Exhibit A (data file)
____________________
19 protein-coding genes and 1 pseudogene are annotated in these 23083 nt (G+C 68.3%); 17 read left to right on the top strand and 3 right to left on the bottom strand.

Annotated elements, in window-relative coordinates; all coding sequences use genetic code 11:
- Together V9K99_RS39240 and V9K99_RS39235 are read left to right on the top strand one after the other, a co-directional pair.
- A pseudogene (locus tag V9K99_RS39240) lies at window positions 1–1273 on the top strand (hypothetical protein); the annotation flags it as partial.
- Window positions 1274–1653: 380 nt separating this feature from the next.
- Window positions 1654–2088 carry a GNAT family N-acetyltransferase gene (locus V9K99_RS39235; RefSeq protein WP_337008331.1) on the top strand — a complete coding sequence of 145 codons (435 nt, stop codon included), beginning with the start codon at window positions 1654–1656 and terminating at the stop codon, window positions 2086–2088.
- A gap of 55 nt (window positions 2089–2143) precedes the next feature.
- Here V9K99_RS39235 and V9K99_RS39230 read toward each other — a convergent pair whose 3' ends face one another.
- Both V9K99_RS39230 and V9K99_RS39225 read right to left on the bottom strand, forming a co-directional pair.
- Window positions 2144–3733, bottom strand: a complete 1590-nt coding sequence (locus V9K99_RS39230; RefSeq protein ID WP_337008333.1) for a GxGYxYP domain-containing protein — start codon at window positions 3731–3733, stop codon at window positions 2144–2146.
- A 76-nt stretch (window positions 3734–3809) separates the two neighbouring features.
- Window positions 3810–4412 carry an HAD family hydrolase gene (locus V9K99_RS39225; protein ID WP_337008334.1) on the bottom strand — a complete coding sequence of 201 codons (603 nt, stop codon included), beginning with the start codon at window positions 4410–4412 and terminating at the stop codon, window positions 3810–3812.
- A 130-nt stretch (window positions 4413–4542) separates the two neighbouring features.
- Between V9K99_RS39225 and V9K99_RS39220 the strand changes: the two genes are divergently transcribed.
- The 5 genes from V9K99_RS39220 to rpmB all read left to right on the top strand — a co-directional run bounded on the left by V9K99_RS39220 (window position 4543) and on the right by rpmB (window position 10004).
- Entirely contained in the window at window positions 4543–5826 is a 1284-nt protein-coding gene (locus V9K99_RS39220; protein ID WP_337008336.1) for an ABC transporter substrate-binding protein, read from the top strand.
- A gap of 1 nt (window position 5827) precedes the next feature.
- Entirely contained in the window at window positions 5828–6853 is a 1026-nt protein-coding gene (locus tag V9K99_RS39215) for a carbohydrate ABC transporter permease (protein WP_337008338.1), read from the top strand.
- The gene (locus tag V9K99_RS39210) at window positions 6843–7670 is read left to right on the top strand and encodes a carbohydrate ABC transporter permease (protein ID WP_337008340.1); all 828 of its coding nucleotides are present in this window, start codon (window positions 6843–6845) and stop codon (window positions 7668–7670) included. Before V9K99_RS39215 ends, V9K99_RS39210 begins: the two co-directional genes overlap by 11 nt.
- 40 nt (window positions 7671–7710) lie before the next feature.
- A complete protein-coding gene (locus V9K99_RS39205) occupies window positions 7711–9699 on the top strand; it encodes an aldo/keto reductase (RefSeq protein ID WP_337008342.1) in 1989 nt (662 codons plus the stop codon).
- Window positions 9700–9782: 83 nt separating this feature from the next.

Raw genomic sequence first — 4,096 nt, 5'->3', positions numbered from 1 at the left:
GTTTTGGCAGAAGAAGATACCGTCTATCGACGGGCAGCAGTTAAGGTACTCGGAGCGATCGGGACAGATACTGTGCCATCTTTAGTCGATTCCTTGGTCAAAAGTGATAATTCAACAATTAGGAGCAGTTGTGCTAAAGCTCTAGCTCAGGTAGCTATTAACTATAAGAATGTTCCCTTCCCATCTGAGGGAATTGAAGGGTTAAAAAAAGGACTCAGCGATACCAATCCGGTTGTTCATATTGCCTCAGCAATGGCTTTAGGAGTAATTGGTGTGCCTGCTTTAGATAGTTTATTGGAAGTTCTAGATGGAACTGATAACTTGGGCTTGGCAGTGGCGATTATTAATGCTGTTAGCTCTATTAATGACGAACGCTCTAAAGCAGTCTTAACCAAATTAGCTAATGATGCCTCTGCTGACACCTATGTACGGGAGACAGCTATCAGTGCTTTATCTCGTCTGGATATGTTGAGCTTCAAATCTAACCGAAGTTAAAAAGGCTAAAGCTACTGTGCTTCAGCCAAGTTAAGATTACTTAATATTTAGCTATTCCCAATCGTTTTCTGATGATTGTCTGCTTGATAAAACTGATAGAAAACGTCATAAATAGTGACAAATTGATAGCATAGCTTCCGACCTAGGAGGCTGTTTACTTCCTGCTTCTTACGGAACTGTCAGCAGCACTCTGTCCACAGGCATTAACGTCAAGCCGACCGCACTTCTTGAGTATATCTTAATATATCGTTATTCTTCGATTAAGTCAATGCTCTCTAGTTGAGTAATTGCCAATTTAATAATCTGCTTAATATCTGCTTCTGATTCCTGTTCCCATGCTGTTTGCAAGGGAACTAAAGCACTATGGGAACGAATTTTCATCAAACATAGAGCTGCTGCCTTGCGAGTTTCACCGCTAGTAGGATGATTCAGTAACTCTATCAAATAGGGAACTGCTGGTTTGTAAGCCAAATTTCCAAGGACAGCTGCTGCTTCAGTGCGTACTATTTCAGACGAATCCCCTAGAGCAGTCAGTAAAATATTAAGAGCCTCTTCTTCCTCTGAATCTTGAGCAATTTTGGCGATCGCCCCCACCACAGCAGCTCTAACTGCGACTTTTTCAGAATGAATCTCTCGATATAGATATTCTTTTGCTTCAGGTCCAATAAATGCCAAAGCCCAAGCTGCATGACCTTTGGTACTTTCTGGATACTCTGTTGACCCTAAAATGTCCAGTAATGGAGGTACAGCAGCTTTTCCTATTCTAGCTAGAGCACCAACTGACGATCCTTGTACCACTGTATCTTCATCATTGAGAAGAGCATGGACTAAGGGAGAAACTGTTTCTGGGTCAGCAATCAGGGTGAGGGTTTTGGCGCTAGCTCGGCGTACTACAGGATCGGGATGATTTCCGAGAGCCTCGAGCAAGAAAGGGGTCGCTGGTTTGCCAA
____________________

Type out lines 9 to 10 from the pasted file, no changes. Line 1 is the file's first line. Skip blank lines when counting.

- Both V9K99_RS39230 and V9K99_RS39225 read right to left on the bottom strand, forming a co-directional pair.
- Window positions 2144–3733, bottom strand: a complete 1590-nt coding sequence (locus V9K99_RS39230; RefSeq protein ID WP_337008333.1) for a GxGYxYP domain-containing protein — start codon at window positions 3731–3733, stop codon at window positions 2144–2146.